3. Tonetti N, Voordouw MJ, Durand J, Monnier S, Gern L: Genetic variation in transmission success of the Lyme borreliosis pathogen Borrelia afzelii. Ticks and Tick-borne Diseases 2015, 6(3):334-343.

    4. Durand J, Herrmann C, Genné D, Sarr A, Gern L, Voordouw MJ: Multi-strain infections of the Lyme borreliosis pathogen in the tick vector. Appl Environ Microbiol Submitted 29/07/2016.

    5. Jacquet M, Durand J, Rais O, Voordouw MJ: Cross-reactive acquired immunity influences transmission success of the Lyme disease pathogen, Borrelia afzelii. Infection, Genetics and Evolution 2015, 36:131-140.

    6. Tschirren B, Andersson M, Scherman K, Westerdahl H, Mittl PRE, Raberg L: Polymorphisms at the innate immune receptor TLR2 are associated with Borrelia infection in a wild rodent population. Proceedings of the Royal Society B-Biological Sciences 2013, 280(1759):20130364.

    7. Tschirren B: Borrelia burgdorferi sensu lato infection pressure shapes innate immune gene evolution in natural rodent populations across Europe. Biology Letters 2015, 11(5).

    8. Kurtenbach K, Sewell HS, Ogden NH, Randolph SE, Nuttall PA: Serum complement sensitivity as a key factor in Lyme disease ecology. Infection and Immunity 1998, 66(3):1248-1251.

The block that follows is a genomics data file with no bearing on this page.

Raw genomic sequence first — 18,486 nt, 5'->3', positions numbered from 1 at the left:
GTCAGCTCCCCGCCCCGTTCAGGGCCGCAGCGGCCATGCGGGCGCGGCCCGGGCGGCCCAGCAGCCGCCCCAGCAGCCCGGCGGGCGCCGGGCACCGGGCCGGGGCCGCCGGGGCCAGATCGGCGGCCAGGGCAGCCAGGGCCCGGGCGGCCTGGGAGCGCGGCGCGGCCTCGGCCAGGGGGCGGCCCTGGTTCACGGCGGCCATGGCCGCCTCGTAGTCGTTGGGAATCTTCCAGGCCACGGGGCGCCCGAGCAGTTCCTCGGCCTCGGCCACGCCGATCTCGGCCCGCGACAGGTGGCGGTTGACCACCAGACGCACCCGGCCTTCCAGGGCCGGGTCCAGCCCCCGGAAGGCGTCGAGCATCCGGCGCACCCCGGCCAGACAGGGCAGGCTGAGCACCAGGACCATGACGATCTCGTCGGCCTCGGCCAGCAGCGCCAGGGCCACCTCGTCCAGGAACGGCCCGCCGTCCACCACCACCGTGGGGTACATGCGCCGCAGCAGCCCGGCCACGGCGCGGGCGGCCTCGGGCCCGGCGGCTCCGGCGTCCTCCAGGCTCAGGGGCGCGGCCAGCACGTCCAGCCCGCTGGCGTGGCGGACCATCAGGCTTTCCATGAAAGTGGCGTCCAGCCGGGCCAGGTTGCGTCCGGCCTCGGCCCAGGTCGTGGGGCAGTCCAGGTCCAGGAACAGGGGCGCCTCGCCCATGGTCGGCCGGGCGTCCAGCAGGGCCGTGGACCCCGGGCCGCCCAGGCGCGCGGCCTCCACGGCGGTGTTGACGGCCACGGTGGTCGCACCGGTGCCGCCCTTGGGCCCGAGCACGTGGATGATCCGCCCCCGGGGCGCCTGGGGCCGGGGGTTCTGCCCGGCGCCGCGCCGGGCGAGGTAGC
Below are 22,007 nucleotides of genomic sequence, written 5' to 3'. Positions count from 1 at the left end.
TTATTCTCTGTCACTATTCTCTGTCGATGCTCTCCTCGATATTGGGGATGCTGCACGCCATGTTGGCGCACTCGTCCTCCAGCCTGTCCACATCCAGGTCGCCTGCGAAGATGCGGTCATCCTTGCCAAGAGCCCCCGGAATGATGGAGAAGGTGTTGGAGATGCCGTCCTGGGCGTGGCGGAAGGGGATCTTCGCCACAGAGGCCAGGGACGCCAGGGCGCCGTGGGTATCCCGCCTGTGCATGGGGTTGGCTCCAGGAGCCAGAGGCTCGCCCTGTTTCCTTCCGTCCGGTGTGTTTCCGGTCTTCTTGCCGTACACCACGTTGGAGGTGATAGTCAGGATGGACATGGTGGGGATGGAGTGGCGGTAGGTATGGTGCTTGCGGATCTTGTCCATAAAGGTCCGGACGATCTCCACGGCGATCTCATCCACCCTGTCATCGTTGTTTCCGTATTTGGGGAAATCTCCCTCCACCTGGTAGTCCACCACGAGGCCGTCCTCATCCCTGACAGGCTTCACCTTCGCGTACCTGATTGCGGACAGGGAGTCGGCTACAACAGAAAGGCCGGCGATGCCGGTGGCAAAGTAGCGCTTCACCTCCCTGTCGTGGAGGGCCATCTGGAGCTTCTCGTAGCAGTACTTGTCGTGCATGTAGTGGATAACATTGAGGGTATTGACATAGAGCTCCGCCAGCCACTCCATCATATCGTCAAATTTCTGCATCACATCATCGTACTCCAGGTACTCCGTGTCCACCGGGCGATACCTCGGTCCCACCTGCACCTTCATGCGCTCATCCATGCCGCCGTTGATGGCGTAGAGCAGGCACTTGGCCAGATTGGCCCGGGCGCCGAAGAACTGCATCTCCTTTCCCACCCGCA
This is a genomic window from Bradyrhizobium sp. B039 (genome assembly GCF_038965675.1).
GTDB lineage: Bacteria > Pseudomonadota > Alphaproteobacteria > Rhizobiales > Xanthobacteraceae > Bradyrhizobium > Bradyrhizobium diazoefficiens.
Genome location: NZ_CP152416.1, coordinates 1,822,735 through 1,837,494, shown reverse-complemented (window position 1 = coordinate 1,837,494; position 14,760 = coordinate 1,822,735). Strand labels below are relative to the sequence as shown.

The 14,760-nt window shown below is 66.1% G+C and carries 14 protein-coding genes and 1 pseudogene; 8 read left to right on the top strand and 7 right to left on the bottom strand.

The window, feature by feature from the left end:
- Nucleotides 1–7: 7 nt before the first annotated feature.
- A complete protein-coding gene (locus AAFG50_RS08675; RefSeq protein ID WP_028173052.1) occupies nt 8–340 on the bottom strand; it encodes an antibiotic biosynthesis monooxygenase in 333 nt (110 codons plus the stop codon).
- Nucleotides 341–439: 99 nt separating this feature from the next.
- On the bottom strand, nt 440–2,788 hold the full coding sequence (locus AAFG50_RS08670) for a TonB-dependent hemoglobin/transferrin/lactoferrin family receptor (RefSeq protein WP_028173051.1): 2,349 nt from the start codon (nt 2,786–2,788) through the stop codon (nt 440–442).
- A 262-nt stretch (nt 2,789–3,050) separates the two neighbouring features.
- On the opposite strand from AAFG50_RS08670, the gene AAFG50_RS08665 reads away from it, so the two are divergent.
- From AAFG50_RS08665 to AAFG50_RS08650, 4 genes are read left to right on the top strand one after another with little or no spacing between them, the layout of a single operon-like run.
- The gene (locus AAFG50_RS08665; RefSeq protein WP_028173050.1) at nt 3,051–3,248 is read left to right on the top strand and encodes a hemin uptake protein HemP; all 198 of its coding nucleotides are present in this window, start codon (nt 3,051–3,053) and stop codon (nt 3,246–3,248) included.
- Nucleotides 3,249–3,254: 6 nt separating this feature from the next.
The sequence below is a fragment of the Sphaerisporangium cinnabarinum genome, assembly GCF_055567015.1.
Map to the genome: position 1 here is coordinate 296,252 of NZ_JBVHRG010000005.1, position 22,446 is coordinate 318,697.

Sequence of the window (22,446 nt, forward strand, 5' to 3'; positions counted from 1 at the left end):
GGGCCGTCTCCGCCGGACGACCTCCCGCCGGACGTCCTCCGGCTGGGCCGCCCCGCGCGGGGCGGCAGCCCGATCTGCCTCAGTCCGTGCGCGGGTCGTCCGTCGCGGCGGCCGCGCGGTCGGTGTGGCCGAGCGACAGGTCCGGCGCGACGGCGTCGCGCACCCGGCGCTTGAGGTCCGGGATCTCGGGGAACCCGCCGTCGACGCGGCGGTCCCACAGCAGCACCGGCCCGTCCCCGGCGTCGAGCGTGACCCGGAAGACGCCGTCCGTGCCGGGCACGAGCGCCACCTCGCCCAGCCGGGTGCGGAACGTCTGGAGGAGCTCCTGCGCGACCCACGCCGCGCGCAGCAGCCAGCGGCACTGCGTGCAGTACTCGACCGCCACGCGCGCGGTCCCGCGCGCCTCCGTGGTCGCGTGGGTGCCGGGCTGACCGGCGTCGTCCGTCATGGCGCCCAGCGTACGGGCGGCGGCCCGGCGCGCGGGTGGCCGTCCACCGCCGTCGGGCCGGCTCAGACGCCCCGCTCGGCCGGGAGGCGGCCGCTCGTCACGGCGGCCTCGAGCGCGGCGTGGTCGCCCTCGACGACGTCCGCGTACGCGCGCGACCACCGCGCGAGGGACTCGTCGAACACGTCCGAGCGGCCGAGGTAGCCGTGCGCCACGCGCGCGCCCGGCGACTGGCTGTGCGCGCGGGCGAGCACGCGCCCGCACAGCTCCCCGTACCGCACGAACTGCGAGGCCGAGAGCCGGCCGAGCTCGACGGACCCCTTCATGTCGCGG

9. Kurtenbach K, De Michelis S, Etti S, Schafer SM, Sewell HS, Brade V, Kraiczy P: Host association of Borrelia burgdorferi sensu lato - the key role of host complement. Trends Microbiol 2002, 10(2):74-79.

    10. Berret J, Voordouw MJ: Lyme disease bacterium does not affect attraction to rodent odour in the tick vector. Parasites & Vectors 2015, 8.

    11. Elsner RA, Hastey CJ, Olsen KJ, Baumgarth N: Suppression of long-lived humoral immunity following Borrelia burgdorferi infection. Plos Pathogens 2015, 11(7).

    12. Schwanz LE, Voordouw MJ, Brisson D, Ostfeld RS: Borrelia burgdorferi has minimal impact on the Lyme Disease reservoir host Peromyscus leucopus. Vector-Borne and Zoonotic Diseases 2011, 11(2):117-124.

    13. Voordouw MJ, Lachish S, Dolan MC: The Lyme disease pathogen has no effect on the survival of its rodent reservoir host. PloS ONE 2015, 10(2).

    14. Voordouw MJ: Co-feeding transmission in Lyme disease pathogens. Parasitology 2015, 142(2):290-302.

    15. Jacquet M, Durand J, Rais O, Voordouw MJ: Strain-specific antibodies reduce co-feeding transmission of the Lyme disease pathogen, Borrelia afzelii. Environmental Microbiology 2016, 18(3):833-845.

Contact Information

 

E-mail :

maarten.voordouw@unine.ch

room: A 013 

 

adresse:

 
Université de Neuchâtel
UniMail
Institut de Biologie
Ecology & Evolution of Parasites
Rue Emile-Argand 11
CH-2000 Neuchâtel

 
Tel. +41 32 718 31 14
Fax +41 32 718 30 01



 

Publications

Team Members

Voordouw Maarten

Belli Alessandro

Ben Messaoud Inès

Bregnard Cindy

Courbat Océane

Genné Dolores

Gomez Chamorro Andrea

Kha Hao

Li Yating

Quartier Marion

Roelfstra Liselore

Sarr Anouk